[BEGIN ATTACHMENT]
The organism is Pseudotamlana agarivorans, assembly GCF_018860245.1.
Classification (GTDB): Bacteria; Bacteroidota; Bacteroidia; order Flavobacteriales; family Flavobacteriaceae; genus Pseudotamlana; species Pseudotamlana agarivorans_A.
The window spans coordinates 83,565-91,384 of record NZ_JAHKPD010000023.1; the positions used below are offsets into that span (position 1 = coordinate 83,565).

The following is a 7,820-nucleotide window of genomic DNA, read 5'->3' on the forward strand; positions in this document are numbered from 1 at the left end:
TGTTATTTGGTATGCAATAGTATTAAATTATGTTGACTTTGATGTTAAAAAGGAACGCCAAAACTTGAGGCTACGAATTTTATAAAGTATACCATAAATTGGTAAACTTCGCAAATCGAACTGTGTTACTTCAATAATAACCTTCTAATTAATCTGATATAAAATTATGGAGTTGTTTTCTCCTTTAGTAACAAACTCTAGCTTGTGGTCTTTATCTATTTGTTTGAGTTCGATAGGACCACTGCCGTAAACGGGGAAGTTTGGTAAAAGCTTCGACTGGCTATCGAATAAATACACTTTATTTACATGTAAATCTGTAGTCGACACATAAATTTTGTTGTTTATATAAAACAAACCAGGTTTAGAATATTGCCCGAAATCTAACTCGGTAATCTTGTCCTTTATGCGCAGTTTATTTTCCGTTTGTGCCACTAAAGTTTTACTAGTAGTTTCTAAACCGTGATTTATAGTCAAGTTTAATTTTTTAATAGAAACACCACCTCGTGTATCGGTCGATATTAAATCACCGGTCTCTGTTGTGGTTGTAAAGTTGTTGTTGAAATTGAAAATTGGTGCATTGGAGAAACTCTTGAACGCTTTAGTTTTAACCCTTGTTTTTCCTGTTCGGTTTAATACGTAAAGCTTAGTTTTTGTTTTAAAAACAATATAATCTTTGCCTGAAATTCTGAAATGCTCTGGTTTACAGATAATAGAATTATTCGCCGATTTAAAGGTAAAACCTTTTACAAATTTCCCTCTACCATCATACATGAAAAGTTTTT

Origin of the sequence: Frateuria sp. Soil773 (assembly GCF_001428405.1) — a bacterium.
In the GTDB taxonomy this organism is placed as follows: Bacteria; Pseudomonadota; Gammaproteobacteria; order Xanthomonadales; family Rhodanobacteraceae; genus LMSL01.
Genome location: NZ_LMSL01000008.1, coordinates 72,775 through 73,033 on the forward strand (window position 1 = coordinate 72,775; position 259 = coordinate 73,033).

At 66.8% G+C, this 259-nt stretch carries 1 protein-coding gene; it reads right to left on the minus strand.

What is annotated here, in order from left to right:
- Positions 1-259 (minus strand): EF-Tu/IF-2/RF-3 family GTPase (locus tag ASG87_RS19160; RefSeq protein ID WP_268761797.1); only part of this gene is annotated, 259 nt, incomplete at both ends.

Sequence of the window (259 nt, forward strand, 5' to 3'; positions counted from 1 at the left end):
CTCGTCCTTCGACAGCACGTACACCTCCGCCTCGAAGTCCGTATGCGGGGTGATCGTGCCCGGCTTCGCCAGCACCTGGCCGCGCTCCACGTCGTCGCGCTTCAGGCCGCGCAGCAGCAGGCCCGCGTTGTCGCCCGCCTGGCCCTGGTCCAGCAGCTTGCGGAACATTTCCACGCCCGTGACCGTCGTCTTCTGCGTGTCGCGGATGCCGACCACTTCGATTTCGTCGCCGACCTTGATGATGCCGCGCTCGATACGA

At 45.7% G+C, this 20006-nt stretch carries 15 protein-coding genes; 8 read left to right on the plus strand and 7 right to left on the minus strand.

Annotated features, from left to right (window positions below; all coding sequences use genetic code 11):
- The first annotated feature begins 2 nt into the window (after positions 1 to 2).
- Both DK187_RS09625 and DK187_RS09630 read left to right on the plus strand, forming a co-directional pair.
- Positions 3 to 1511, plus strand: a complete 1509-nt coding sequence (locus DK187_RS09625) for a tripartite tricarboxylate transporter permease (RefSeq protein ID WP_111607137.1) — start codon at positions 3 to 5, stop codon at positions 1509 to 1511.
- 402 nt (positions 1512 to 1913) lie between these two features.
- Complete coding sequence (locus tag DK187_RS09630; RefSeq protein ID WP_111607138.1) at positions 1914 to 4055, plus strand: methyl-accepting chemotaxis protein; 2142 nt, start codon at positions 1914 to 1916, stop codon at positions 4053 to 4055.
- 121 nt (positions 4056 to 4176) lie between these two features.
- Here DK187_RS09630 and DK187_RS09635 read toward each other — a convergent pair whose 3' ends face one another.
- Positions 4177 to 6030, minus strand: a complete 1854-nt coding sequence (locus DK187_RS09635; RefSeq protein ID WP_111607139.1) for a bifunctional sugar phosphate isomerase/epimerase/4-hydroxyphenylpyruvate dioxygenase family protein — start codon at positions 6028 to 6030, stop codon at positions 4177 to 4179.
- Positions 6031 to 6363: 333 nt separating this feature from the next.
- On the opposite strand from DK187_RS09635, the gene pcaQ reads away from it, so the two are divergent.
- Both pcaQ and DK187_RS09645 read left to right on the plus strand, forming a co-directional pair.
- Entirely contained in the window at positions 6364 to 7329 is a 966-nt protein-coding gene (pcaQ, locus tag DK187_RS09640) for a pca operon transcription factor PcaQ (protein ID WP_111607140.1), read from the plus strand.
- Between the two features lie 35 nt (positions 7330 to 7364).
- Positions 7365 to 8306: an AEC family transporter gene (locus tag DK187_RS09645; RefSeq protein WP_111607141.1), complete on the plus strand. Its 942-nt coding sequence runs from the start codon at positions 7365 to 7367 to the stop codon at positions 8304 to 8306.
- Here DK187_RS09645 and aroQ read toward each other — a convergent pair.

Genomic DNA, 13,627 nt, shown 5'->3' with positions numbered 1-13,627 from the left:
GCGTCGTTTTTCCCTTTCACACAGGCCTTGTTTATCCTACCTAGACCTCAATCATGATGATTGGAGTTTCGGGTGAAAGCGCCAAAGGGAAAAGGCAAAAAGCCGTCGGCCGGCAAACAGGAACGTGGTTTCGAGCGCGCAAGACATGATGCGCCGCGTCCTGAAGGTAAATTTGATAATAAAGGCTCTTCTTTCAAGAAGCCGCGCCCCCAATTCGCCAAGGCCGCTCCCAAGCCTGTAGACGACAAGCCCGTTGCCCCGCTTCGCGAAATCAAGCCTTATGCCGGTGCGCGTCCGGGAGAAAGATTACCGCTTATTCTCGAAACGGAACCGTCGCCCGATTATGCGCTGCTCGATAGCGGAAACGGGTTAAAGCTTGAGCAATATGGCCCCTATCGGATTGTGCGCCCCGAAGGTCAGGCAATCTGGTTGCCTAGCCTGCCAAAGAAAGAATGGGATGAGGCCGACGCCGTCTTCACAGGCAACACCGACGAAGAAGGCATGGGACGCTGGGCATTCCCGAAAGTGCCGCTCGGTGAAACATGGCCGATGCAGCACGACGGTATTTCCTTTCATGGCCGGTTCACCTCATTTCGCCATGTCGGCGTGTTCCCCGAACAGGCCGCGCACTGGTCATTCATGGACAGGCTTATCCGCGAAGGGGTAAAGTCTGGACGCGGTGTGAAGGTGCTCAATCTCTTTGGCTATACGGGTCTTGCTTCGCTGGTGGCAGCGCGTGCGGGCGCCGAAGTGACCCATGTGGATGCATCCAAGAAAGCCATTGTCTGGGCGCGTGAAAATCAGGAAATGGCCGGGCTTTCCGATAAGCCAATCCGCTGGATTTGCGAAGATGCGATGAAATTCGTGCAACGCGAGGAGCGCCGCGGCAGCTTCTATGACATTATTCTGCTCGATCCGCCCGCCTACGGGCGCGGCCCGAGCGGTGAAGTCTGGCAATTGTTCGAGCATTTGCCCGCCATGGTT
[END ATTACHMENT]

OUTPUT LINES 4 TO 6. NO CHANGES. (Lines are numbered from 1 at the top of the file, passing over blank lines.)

The following is a 7,820-nucleotide window of genomic DNA, read 5'->3' on the forward strand; positions in this document are numbered from 1 at the left end:
TGTTATTTGGTATGCAATAGTATTAAATTATGTTGACTTTGATGTTAAAAAGGAACGCCAAAACTTGAGGCTACGAATTTTATAAAGTATACCATAAATTGGTAAACTTCGCAAATCGAACTGTGTTACTTCAATAATAACCTTCTAATTAATCTGATATAAAATTATGGAGTTGTTTTCTCCTTTAGTAACAAACTCTAGCTTGTGGTCTTTATCTATTTGTTTGAGTTCGATAGGACCACTGCCGTAAACGGGGAAGTTTGGTAAAAGCTTCGACTGGCTATCGAATAAATACACTTTATTTACATGTAAATCTGTAGTCGACACATAAATTTTGTTGTTTATATAAAACAAACCAGGTTTAGAATATTGCCCGAAATCTAACTCGGTAATCTTGTCCTTTATGCGCAGTTTATTTTCCGTTTGTGCCACTAAAGTTTTACTAGTAGTTTCTAAACCGTGATTTATAGTCAAGTTTAATTTTTTAATAGAAACACCACCTCGTGTATCGGTCGATATTAAATCACCGGTCTCTGTTGTGGTTGTAAAGTTGTTGTTGAAATTGAAAATTGGTGCATTGGAGAAACTCTTGAACGCTTTAGTTTTAACCCTTGTTTTTCCTGTTCGGTTTAATACGTAAAGCTTAGTTTTTGTTTTAAAAACAATATAATCTTTGCCTGAAATTCTGAAATGCTCTGGTTTACAGATAATAGAATTATTCGCCGATTTAAAGGTAAAACCTTTTACAAATTTCCCTCTACCATCATACATGAAAAGTTTTT

Origin of the sequence: Frateuria sp. Soil773 (assembly GCF_001428405.1) — a bacterium.